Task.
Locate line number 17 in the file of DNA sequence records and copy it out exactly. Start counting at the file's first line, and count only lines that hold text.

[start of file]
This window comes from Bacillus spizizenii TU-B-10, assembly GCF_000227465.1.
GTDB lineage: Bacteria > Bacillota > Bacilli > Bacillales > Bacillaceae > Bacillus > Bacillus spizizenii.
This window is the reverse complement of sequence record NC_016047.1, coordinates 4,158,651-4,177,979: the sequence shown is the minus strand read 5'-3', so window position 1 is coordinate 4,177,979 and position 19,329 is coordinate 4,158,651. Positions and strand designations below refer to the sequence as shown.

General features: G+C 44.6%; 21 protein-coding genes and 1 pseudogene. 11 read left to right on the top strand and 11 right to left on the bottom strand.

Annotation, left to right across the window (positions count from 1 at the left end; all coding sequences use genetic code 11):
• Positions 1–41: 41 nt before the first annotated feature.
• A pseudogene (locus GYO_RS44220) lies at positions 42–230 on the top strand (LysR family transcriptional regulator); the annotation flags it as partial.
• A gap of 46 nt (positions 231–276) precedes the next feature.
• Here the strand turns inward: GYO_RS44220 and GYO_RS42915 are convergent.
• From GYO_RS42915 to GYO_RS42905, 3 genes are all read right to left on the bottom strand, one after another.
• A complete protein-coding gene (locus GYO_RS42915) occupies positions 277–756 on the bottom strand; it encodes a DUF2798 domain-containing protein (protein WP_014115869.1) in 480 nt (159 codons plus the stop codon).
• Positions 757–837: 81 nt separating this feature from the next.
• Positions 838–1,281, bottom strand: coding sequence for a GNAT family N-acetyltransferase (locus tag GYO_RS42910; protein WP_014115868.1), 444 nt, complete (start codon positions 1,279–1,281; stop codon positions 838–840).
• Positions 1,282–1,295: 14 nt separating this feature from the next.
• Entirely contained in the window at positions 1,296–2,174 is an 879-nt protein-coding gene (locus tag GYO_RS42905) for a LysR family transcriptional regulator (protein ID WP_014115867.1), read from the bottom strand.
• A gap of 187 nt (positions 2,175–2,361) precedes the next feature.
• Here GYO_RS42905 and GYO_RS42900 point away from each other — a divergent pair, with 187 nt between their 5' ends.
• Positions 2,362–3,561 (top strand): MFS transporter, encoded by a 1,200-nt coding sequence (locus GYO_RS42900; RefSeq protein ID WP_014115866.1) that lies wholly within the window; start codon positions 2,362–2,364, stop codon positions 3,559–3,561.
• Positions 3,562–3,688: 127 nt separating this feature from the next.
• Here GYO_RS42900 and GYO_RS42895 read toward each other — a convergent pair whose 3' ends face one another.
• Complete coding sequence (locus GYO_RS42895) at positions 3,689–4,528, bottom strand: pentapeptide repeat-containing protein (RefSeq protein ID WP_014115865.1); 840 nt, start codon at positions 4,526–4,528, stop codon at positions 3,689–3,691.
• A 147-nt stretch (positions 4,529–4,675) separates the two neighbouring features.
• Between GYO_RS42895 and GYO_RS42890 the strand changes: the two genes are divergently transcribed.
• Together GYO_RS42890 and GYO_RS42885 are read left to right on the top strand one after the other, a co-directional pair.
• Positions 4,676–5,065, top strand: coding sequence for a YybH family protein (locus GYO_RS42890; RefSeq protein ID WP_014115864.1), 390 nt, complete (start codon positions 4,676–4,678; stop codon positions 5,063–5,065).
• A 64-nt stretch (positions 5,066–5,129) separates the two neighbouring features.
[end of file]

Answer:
• Here GYO_RS42905 and GYO_RS42900 point away from each other — a divergent pair, with 187 nt between their 5' ends.